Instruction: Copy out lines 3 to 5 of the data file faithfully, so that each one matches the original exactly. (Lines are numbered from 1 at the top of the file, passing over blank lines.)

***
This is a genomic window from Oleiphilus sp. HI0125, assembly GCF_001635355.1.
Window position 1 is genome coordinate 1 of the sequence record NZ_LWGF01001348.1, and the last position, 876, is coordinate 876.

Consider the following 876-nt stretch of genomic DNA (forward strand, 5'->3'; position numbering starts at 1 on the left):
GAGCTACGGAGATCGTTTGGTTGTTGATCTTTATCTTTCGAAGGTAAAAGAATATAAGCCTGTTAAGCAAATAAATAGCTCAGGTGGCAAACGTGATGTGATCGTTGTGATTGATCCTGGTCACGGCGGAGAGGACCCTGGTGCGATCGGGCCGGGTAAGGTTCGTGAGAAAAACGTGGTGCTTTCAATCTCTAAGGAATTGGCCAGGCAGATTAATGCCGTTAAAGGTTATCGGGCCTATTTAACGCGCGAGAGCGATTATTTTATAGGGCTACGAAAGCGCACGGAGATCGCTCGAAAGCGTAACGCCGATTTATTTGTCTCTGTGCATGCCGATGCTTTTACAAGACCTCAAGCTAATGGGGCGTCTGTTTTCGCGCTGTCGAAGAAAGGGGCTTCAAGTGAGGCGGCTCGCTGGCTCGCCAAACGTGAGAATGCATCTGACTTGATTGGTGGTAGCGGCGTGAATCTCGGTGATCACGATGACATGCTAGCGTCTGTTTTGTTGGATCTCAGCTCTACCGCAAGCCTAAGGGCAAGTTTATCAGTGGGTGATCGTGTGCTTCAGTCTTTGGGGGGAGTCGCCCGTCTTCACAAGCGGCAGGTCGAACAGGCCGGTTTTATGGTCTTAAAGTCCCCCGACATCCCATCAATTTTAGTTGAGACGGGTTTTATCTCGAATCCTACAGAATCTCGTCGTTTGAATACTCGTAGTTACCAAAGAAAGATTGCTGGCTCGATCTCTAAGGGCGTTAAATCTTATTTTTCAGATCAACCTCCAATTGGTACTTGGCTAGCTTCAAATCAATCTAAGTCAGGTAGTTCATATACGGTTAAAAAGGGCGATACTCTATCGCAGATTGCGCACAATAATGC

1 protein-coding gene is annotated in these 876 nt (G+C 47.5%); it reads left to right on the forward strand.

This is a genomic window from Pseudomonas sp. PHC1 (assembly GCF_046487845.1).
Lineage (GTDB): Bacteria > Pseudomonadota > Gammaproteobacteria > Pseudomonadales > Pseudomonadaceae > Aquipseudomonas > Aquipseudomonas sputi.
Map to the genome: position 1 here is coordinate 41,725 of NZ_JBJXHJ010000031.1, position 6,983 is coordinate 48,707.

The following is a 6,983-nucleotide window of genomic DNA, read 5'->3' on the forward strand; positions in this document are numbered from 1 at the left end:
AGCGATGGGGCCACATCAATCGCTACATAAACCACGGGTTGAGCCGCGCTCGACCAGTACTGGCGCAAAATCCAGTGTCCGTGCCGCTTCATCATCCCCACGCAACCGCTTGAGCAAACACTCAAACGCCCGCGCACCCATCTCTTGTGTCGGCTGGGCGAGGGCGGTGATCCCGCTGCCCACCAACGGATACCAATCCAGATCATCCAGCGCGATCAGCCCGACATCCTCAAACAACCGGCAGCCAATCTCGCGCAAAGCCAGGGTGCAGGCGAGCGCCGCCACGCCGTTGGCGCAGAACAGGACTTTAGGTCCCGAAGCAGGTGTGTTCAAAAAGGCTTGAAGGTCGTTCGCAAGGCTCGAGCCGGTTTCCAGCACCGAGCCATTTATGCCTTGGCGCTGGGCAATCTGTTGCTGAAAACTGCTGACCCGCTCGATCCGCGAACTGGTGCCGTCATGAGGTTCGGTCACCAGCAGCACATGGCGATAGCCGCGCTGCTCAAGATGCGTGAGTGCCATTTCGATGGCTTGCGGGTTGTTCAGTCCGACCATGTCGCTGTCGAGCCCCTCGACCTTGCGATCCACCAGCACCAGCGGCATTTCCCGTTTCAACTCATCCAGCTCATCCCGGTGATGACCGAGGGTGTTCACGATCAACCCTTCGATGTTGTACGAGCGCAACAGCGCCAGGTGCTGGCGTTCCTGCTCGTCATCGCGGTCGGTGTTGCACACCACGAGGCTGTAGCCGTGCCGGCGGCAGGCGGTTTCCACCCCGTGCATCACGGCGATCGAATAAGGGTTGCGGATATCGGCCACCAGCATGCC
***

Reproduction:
Consider the following 876-nt stretch of genomic DNA (forward strand, 5'->3'; position numbering starts at 1 on the left):
GAGCTACGGAGATCGTTTGGTTGTTGATCTTTATCTTTCGAAGGTAAAAGAATATAAGCCTGTTAAGCAAATAAATAGCTCAGGTGGCAAACGTGATGTGATCGTTGTGATTGATCCTGGTCACGGCGGAGAGGACCCTGGTGCGATCGGGCCGGGTAAGGTTCGTGAGAAAAACGTGGTGCTTTCAATCTCTAAGGAATTGGCCAGGCAGATTAATGCCGTTAAAGGTTATCGGGCCTATTTAACGCGCGAGAGCGATTATTTTATAGGGCTACGAAAGCGCACGGAGATCGCTCGAAAGCGTAACGCCGATTTATTTGTCTCTGTGCATGCCGATGCTTTTACAAGACCTCAAGCTAATGGGGCGTCTGTTTTCGCGCTGTCGAAGAAAGGGGCTTCAAGTGAGGCGGCTCGCTGGCTCGCCAAACGTGAGAATGCATCTGACTTGATTGGTGGTAGCGGCGTGAATCTCGGTGATCACGATGACATGCTAGCGTCTGTTTTGTTGGATCTCAGCTCTACCGCAAGCCTAAGGGCAAGTTTATCAGTGGGTGATCGTGTGCTTCAGTCTTTGGGGGGAGTCGCCCGTCTTCACAAGCGGCAGGTCGAACAGGCCGGTTTTATGGTCTTAAAGTCCCCCGACATCCCATCAATTTTAGTTGAGACGGGTTTTATCTCGAATCCTACAGAATCTCGTCGTTTGAATACTCGTAGTTACCAAAGAAAGATTGCTGGCTCGATCTCTAAGGGCGTTAAATCTTATTTTTCAGATCAACCTCCAATTGGTACTTGGCTAGCTTCAAATCAATCTAAGTCAGGTAGTTCATATACGGTTAAAAAGGGCGATACTCTATCGCAGATTGCGCACAATAATGC

1 protein-coding gene is annotated in these 876 nt (G+C 47.5%); it reads left to right on the forward strand.